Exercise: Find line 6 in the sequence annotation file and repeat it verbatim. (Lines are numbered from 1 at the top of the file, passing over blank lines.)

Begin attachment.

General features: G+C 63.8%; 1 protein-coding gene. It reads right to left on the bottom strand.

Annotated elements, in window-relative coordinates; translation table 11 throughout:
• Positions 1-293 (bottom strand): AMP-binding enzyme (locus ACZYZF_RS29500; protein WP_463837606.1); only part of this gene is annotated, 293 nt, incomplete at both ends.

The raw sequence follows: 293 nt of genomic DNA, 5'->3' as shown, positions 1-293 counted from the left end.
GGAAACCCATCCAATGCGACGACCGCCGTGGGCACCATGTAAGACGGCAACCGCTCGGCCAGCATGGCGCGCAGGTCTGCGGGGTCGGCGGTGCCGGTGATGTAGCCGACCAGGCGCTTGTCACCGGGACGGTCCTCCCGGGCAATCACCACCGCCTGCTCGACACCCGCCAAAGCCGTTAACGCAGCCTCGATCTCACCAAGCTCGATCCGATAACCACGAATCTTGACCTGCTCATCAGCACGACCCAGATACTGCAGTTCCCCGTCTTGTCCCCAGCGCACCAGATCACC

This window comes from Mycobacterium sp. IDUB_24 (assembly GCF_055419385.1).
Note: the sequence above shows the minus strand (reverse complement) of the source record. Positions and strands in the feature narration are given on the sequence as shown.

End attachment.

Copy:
This window comes from Mycobacterium sp. IDUB_24 (assembly GCF_055419385.1).